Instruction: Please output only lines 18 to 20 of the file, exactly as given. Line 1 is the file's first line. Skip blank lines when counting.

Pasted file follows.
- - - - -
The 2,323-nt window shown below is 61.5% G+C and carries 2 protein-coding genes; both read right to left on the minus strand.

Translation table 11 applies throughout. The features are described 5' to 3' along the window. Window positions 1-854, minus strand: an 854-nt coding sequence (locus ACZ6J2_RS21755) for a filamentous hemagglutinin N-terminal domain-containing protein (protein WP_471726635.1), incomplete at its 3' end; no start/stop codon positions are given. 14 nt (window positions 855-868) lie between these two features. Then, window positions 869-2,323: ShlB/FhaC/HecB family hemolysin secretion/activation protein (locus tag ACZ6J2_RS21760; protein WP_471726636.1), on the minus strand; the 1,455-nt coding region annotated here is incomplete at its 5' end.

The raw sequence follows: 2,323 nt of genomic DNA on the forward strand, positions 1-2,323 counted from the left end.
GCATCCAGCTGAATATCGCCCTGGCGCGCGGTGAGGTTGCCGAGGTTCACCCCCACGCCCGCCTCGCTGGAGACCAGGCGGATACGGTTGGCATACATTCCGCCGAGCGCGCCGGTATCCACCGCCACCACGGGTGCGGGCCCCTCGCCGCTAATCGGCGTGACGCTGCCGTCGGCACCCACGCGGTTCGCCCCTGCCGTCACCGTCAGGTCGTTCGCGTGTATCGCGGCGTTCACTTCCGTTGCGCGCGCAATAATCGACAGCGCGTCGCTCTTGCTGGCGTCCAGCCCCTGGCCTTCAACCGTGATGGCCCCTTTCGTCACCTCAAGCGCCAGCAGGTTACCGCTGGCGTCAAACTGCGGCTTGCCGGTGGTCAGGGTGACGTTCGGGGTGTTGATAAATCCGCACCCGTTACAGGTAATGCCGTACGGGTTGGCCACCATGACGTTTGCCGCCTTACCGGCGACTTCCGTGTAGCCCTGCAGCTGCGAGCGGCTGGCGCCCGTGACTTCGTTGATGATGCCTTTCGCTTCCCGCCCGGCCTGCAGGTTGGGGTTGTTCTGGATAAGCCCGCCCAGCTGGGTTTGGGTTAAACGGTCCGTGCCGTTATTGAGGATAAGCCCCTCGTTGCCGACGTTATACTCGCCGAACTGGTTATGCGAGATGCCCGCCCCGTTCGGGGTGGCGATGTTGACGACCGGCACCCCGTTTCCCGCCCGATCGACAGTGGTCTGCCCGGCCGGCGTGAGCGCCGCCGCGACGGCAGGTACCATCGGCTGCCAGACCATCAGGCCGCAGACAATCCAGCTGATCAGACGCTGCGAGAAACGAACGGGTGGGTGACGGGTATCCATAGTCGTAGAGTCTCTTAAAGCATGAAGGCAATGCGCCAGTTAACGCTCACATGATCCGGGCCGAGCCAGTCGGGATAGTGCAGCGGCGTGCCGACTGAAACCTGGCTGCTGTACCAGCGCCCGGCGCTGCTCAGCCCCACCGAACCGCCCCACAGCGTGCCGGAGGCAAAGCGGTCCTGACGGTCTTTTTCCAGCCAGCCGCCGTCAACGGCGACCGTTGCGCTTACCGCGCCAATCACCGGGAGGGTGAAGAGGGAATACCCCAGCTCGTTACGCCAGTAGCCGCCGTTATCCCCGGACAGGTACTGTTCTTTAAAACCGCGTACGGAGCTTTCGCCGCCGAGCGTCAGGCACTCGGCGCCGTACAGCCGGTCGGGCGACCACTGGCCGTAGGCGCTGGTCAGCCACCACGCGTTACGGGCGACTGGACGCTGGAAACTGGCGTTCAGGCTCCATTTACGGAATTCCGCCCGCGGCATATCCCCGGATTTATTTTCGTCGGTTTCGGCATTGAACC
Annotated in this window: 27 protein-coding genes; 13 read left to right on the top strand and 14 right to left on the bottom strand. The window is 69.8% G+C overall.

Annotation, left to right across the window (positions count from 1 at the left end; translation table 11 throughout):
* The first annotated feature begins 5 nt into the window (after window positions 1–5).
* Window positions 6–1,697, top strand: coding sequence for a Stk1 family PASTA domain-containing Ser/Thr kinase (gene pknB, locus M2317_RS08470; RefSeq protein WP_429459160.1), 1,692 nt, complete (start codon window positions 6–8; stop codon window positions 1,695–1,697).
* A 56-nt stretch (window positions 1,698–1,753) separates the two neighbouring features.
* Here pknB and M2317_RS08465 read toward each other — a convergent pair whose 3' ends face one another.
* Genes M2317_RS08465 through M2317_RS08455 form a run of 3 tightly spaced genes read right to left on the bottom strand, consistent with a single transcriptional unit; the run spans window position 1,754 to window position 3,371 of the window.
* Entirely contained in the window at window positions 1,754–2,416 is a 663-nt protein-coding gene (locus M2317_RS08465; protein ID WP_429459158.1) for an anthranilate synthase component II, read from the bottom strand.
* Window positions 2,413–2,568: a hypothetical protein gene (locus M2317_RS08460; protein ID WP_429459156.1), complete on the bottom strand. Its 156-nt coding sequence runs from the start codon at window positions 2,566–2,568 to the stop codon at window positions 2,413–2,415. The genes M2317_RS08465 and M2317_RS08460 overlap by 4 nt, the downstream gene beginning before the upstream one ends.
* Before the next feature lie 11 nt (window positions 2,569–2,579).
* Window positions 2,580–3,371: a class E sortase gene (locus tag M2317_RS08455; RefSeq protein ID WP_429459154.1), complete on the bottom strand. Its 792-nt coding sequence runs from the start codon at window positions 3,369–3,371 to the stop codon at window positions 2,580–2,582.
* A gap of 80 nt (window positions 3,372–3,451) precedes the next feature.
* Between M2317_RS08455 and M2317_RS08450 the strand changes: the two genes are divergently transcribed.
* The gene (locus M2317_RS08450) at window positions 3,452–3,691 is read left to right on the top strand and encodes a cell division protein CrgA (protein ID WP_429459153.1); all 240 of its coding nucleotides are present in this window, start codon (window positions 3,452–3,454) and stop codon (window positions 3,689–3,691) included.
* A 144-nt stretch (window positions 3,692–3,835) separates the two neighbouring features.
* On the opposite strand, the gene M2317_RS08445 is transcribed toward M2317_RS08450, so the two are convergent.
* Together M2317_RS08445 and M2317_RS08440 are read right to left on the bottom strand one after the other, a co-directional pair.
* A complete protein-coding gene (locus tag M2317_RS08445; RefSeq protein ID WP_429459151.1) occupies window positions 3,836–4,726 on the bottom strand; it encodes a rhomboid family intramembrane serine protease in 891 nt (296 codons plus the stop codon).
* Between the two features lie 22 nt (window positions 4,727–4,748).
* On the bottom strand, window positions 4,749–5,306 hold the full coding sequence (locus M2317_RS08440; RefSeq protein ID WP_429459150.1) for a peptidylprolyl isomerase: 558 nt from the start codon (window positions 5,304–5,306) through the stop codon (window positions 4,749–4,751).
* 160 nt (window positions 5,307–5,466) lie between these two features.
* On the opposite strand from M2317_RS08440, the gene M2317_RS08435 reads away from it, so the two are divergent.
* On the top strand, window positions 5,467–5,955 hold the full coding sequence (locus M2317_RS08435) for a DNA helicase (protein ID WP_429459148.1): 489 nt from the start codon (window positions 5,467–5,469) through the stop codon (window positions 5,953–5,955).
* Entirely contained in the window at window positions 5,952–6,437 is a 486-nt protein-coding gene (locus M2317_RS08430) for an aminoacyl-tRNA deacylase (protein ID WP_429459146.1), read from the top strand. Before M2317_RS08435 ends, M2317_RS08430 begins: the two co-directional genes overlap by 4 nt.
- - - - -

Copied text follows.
* The gene (locus M2317_RS08450) at window positions 3,452–3,691 is read left to right on the top strand and encodes a cell division protein CrgA (protein ID WP_429459153.1); all 240 of its coding nucleotides are present in this window, start codon (window positions 3,452–3,454) and stop codon (window positions 3,689–3,691) included.
* A 144-nt stretch (window positions 3,692–3,835) separates the two neighbouring features.
* On the opposite strand, the gene M2317_RS08445 is transcribed toward M2317_RS08450, so the two are convergent.